A known problem of metal halide lamps is the comparatively wide spread in ignition time. This problem arises from a shortage of free electrons due to the presence of electronegative iodine in the lamp filling. Several methods are known in the art to counteract this problem. For example, the addition of a small quantity of 85 Kr in the discharge vessel can supplement such a shortage. A disadvantage of 85 Kr as a filling material is its radioactive characteristics.

Alternatively, ignition aids, such as a UV-enhancer, are used in metal halide lamps to promote ignition. A UV-enhancer is typically a small discharge tube positioned adjacent the discharge vessel that acts as an ultraviolet radiation source. Such a UV-enhancer has been disclosed in U.S. Pat. No. 4,818,915 to Zaslavsky et al. This UV-enhancer has an envelope of UV-transmitting quartz material. Upon breakdown, the UV-enhancer will generate UV-radiation at about 253.7 nm or less. The influence of this UV-radiation leads to the production of free electrons in the discharge vessel, which in their turn strongly promote lamp ignition.

The use of the quartz UV-enhancer in the known lamp leads to an improvement in situations where ignition voltage pulses of the order of 5 kV are useful and admissible. Under many circumstances occurring in practice, however, it is desirable or even required that the ignition voltage pulses should not substantially exceed a level of 3 kV. In addition, the manufacture and dosing of such UV-enhancers is complex and expensive.

Another starting aid is known from commonly-assigned U.S. Pat. No. 5,811,933 to van de Niewenhuizen et al. The lamp disclosed therein is characterized in that the wall of the UV-enhancer is made from ceramic material. The probability of breakdown upon the application of an ignition pulse rises strongly both in the UV-enhancer and in the discharge vessel owing to the presence of the ceramic material in the wall of the enhancer. The increased breakdown probability manifests itself in a drop in the minimum ignition pulse value required for a reliable lamp ignition.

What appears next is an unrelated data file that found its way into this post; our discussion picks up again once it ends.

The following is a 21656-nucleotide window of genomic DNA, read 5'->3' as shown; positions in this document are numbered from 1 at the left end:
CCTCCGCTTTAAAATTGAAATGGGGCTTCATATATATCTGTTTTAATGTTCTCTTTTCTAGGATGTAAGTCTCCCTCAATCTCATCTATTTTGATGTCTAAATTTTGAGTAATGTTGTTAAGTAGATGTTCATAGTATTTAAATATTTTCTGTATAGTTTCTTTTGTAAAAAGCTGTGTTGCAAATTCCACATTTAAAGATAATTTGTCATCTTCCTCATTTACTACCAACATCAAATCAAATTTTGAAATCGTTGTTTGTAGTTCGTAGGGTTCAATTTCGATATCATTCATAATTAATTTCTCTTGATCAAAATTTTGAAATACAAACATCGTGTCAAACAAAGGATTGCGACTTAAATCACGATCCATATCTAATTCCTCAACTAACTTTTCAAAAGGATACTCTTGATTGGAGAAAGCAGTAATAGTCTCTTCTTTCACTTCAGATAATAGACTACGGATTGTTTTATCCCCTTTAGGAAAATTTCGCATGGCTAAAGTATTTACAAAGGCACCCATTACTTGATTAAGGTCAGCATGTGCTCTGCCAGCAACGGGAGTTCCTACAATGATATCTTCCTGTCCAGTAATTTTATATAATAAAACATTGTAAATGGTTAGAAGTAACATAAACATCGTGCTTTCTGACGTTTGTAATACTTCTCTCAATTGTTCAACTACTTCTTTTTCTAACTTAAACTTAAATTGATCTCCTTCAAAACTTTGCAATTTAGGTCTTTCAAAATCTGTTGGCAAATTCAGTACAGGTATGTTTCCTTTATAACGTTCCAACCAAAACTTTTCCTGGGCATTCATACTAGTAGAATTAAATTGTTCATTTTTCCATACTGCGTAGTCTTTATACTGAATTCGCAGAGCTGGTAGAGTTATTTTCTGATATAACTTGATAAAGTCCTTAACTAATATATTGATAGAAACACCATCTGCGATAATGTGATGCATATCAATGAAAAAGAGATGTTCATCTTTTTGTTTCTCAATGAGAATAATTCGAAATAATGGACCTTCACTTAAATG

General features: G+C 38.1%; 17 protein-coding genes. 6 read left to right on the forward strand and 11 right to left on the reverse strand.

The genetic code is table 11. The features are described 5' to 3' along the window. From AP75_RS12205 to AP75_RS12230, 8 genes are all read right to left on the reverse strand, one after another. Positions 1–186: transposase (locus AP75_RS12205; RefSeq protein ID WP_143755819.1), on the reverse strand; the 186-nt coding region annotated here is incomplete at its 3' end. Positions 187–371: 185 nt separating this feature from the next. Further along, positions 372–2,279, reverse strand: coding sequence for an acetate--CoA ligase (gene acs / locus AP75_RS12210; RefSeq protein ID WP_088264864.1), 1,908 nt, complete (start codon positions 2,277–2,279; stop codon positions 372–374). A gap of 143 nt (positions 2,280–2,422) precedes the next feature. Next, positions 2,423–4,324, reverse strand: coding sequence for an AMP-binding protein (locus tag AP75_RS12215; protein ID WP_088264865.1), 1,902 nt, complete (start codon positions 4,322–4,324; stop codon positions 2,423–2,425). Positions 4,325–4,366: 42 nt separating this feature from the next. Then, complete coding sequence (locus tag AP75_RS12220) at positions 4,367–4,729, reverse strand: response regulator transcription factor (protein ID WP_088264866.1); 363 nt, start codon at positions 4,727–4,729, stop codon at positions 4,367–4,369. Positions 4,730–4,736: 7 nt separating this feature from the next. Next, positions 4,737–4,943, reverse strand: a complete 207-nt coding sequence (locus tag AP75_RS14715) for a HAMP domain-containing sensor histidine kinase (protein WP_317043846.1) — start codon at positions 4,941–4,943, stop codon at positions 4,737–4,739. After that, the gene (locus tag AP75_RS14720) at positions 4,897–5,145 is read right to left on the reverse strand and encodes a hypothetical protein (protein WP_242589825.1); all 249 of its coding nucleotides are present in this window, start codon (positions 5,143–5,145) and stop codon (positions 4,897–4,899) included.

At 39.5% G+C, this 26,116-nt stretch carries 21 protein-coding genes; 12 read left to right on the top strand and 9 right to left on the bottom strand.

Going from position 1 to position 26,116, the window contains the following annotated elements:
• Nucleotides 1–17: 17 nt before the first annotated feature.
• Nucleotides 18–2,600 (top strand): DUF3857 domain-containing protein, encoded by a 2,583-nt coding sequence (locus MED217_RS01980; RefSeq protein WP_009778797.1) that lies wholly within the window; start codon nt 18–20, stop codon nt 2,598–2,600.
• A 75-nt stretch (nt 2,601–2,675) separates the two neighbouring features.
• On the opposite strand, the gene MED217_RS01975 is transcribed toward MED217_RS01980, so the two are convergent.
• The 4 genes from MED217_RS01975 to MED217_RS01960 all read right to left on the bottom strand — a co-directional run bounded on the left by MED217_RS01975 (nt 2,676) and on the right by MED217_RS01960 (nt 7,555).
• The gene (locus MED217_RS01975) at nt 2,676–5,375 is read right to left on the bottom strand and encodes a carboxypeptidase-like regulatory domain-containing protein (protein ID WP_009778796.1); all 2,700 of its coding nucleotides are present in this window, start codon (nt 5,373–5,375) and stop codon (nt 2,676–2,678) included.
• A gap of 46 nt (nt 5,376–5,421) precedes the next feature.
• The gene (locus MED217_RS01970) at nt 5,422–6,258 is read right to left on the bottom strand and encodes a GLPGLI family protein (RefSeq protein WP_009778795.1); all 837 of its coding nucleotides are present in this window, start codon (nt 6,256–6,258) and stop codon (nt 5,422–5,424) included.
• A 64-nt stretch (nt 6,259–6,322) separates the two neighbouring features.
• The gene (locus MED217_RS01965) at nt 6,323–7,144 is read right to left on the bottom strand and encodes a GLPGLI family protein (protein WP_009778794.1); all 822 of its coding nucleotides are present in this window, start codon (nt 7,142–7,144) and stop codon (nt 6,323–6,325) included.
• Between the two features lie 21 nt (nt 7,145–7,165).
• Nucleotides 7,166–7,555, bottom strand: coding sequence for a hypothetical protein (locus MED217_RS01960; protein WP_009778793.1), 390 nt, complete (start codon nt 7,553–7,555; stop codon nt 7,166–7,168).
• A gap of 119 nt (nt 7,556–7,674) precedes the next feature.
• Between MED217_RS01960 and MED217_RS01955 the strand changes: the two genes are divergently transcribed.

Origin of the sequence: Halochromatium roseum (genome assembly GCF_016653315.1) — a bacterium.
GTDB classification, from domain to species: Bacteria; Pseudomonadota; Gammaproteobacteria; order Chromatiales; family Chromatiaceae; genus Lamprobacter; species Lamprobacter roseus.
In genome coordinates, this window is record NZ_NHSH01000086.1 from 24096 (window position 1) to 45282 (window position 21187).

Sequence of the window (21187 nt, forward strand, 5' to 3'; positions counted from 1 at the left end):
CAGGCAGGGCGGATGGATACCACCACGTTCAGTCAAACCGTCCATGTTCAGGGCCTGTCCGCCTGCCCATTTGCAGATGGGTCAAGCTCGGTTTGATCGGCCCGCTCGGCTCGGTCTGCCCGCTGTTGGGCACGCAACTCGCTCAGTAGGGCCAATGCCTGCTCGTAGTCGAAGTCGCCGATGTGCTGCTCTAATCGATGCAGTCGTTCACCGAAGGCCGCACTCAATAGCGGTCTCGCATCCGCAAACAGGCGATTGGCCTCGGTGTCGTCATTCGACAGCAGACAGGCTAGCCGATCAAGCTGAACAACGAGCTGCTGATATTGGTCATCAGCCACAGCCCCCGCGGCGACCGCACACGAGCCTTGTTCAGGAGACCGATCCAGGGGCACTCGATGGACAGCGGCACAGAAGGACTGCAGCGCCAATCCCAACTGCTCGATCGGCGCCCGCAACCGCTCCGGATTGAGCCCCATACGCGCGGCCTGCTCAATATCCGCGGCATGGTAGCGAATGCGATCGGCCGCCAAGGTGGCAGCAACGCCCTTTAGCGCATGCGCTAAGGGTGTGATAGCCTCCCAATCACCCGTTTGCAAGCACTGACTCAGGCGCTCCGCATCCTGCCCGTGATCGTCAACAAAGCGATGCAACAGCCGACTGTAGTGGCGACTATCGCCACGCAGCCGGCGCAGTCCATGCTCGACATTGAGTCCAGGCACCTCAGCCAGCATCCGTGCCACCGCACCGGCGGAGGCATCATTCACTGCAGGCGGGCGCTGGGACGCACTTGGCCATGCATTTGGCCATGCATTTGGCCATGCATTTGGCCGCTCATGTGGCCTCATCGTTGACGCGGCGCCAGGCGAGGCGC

The use of the UV-enhancer as disclosed in the above lamp leads to an improvement in ignition characteristics. However, the manufacture of the completed ceramic enhancer itself may require the use of costly parts and materials as well as additional manufacturing steps. In the lamp disclosed above, the UV-enhancer is constructed from ceramic material which has been extruded into hollow cylinders and sintered to achieve the necessary translucency and gas-tight characteristics. As compared to quartz, the ceramic material cannot be softened and reworked after sintering. The resulting open end portions of the cylindrical sections must be sealed to contain the filling. Consequently, an additional part, i.e. an end plug would be needed. An additional manufacturing (or process) step is required to seal the end of the enhancer tube. It is therefore desirable to improve the operation and manufacture of the lamp by reducing the material and manufacturing steps necessary.

It desirable to use the UV-enhancer in smaller lamp applications. However, a construction that requires smaller multiple individual pieces makes such miniaturization difficult. It is therefore desirable from this point of view to provide a starting aid having simplified construction.

The integrity of the seals is critical to the efficacy and lifetime characteristics of the UV-enhancer and the lamp in general. The use of different materials having different thermal expansion and durability characteristics may detract from the operation of the lamp. It is therefore desirable to improve the integrity of the seals by simplified construction.

SUMMARY

The invention has for its object to provide a measure by which the above problems are counteracted. A unique high-pressure discharge lamp is disclosed having a discharge vessel, an outer bulb enclosing said discharge vessel and defining an intervening space therebetween, a UV-enhancer positioned in the space between the outer bulb and the discharge vessel, the UV-enhancer provided with a wall fabricated of a ceramic material and an internal electrode, wherein an end portion of the UV-enhancer is closed with a compressive seal. The high pressure discharge lamp is preferably a metal halide lamp with a discharge vessel containing a rare gas, mercury, and a metal halide. The ceramic wall of the UV-enhancer may be made from densely sintered polycrystalline Al2 O3.

In a preferred embodiment, the compressive seal is positioned at an end portion of the UV-enhancer remote from the internal electrode.

In yet another preferred embodiment, the compressive seal is positioned at an end portion of the UV-enhancer adjacent the the electrode.

The UV-enhancer may have a rare gas filling. In a preferred embodiment, the rare gas filling is argon. The filling pressure of the rare gas filling lies between 30 mbar and 200 mbar.